We focus a great deal on the peerage: lords and ladies among the aristocracy of nineteenth century England. They had the power, they (generally) had the wealth, they were considered the Beau Monde, the good people. Title holders were considered peers (nobles); their wives (unless she had a title in her own right) and their children were considered commoners. So how exactly did one go about joining the peerage in the nineteenth century?
Some, of course, were born into it. The Baron le Despencer’s title, for example, dates back to 1264. The title Viscount Hereford goes back to 1550. The older your title, the more impressive your lineage. So, if you were the oldest son (or rarely, a daughter) of a title holder, you could virtually guarantee yourself a title when dear Papa passed to his just reward. If you were the oldest son of a duke, marquess, or earl, and dear Papa had a slew of titles, you were given one as a courtesy until you inherited them all. So you might be Viscount Victorious or Baron Beefcake (although they generally didn’t call anyone “baron”).
But let’s say you can’t inherit a title. You might instead do something sufficiently impressive that the ruler would grant you a title in gratitude. Earlier peers won mighty battles against foreign enemies, championed the poor and oppressed, and provided care and comfort to fleeing kings and queens. By the nineteenth century, sadly, many were created peers for far less glorious pursuits, such as the ability to steer politics in a certain direction. One exception was Arthur Wellesley, the Duke of Wellington, who finally brought Napoleon to his knees. At various times in his illustrious career, he was made a baron, a viscount, an earl, a marquess (twice), and finally a duke.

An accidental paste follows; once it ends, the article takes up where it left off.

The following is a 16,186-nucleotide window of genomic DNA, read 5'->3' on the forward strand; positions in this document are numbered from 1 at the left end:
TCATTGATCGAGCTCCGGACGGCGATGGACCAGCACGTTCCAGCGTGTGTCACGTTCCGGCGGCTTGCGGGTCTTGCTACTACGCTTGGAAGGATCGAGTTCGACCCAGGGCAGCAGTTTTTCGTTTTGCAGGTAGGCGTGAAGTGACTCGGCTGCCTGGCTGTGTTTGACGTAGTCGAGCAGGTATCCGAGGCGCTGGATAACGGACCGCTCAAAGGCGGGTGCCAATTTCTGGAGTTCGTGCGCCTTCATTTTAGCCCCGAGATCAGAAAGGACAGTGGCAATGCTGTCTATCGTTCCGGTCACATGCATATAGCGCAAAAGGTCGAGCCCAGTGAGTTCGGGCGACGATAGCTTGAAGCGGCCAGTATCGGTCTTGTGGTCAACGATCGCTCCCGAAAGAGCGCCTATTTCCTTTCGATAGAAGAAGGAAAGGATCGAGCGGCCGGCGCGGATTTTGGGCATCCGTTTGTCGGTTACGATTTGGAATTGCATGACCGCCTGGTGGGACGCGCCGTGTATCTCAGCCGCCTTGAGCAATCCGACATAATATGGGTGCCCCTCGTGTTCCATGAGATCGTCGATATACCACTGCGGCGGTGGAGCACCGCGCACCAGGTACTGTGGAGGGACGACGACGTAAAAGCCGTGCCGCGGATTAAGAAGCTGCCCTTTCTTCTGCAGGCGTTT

But perhaps you aren’t in a position to save the nation from utter ruin. I was surprised to learn this week that you might buy yourself a peerage. Yes, I’ve heard of people who do so today. Certainly I can imagine wealthy families lobbying for peerages for their second sons and third sons. What I can across this week was something different: a doting father who bought a peerage for his daughter.
Henrietta Laura Pulteney was the only daughter of wealthy barrister and later Parliamentarian William Johnstone, who later changed the family name to Pulteney when his wife inherited the vast Pulteney fortune. You can see she was a happy child. Laura was only 16 when her mother died, and she in turn inherited the fortune. She led a sheltered life, attending a convent school in France and coming out in French society. Her father, however, was busy in the House of Commons. Several times he was approached about a peerage, but he decided instead to buy one for Laura. She was created Baroness Bath when she was 26 and elevated to Countess of Bath when she was 39. Sadly, she passed away three years later, very likely from consumption. As she had no children, her titles died with her. Her fortune at her death was valued at nearly 600,000 pounds (over $50 million in today’s dollars).
No ever said it was cheap to be a peer.